Any thorough study of history will yield the fact that the modern (sorry to use the word) nuclear family is a very recent invention indeed. Up through the earlier part of last century (the 1900s) in the United States, it was much more common for even the most urban families to have several generations living nearby, if not together. And more rural families, while sometimes quite distant from each other, were in tight-knit communities which relied on each other for survival. This trend for local, small-scale, intergenerational communities has been the trend for thousands of years of human existence, with good reasons. People most local to an area have the most knowledge about the real circumstances present and what has the best chance of actually improving those conditions. Anthropology and other social studies are finally showing evidence that humanity thrives on cooperation more than competition. We survive better if we help each other live, and we can do that by rebuilding community in the truest sense of the world. Right now we are so compartmentalized…. the people at home, the people at work, the people at school, the people in the actual towns where we live (since so many of us commute in some form). What if more of those people in different groups were the same people? Wouldn’t we have more meaning and context in our lives?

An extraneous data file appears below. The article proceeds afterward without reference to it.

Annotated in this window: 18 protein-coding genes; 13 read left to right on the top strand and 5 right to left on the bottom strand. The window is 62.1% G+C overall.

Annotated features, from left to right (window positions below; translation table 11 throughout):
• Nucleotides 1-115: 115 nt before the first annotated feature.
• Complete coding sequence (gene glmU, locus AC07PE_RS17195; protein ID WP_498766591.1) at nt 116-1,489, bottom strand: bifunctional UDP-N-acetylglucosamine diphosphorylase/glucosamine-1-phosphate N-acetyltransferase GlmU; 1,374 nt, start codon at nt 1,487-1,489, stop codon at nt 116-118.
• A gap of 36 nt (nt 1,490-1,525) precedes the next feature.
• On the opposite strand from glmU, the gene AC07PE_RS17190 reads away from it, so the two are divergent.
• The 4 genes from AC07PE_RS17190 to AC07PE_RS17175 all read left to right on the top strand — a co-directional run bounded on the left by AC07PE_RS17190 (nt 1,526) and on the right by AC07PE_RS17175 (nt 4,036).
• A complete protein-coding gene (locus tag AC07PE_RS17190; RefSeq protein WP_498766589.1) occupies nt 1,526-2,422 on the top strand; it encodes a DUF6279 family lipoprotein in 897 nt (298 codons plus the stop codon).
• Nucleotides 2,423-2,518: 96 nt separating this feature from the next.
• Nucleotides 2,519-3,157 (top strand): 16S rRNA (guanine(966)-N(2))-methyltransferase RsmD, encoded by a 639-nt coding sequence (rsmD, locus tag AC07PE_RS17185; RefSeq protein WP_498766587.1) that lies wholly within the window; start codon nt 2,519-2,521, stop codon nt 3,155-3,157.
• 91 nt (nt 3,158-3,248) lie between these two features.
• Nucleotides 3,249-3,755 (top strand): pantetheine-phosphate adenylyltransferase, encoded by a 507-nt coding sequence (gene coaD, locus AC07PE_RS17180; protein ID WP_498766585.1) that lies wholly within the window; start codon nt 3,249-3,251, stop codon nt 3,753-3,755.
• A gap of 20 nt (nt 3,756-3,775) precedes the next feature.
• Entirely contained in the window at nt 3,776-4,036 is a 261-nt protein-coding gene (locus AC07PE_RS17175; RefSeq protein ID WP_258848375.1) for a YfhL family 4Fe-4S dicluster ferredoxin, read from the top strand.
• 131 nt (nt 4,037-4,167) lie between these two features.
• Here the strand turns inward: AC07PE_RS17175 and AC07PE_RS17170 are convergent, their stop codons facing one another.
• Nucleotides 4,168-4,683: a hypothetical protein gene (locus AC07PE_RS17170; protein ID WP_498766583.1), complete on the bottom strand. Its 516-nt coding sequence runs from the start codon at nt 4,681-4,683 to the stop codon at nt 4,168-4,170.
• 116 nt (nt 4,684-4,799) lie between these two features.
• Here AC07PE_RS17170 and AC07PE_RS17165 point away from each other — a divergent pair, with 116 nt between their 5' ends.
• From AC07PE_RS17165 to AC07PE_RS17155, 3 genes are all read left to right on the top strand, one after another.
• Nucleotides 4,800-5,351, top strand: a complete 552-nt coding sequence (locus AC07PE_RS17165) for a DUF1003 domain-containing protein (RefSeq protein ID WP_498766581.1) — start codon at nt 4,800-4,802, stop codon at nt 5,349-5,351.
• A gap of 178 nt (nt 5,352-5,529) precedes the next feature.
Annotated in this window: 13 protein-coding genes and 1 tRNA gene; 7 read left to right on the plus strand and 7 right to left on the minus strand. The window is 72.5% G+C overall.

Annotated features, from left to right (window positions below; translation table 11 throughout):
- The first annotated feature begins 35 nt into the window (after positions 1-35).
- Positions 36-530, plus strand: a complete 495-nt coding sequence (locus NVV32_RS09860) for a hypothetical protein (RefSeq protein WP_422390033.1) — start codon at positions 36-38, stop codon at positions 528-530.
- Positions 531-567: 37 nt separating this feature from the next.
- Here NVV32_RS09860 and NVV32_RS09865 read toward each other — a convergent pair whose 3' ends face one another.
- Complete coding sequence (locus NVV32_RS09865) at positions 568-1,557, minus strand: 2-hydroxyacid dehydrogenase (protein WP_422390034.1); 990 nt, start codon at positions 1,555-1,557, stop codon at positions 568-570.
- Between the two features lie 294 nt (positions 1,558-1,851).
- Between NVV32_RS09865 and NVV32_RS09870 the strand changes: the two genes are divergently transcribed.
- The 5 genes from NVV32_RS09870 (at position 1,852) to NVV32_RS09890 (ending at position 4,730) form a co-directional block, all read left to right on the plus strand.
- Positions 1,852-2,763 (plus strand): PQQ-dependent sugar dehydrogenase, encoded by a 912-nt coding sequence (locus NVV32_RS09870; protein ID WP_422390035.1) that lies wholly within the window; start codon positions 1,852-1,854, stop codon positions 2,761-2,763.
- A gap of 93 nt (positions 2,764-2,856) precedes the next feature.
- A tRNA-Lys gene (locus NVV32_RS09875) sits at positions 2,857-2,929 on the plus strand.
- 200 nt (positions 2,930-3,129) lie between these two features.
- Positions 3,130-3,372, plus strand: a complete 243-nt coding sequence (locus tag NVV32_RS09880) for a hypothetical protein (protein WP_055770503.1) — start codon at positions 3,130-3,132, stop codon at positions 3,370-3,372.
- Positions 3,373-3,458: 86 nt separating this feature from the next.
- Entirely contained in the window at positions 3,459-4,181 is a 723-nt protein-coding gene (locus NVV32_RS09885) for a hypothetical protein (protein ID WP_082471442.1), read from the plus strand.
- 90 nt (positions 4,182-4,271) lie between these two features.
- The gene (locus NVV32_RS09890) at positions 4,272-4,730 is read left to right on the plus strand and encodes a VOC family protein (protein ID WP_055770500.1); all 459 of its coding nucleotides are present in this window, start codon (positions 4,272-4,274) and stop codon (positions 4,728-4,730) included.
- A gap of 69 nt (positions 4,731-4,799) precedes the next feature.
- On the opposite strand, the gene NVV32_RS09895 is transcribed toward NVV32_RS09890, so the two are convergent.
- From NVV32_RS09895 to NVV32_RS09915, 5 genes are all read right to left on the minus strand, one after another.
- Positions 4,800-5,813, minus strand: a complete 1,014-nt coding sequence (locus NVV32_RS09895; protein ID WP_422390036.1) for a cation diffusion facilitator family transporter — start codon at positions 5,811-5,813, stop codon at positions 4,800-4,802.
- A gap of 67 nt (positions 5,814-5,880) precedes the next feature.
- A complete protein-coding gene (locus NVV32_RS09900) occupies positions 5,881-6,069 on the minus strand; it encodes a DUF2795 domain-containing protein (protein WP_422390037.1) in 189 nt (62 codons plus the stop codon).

A week from last Wednesday, I fell hard on my hands and sprained a few fingers. I’m alright, really. I’m sharing this to make a point. When I moved to Northampton, I hardly knew anyone. Without the community that I’ve connected with through my Buddhist practice, I might be connected primarily with coworkers and Umass students. Both of these groups of people are good people, but when I was trying to figure out the best way to get the healthcare I needed, it was the people with whom I had invested the most. Although I didn’t need all the help offered, it felt good to realize how truly connnected I am to people who aren’t fairweather friends. That to me is a lot of what is missing in our society. The other aspect is a lack of that kind of intimacy with Terra. If we invest in her, like the people we love, she too can be there when we need her, not just when we feel like appreciating all she has to share.

My apologies if this first post is a bit rough. Sometimes everything related to these ideas gets so tied together for me that I have difficulties seperating them out so that they’re as eloquent and coherent as I’d like to become about all of this.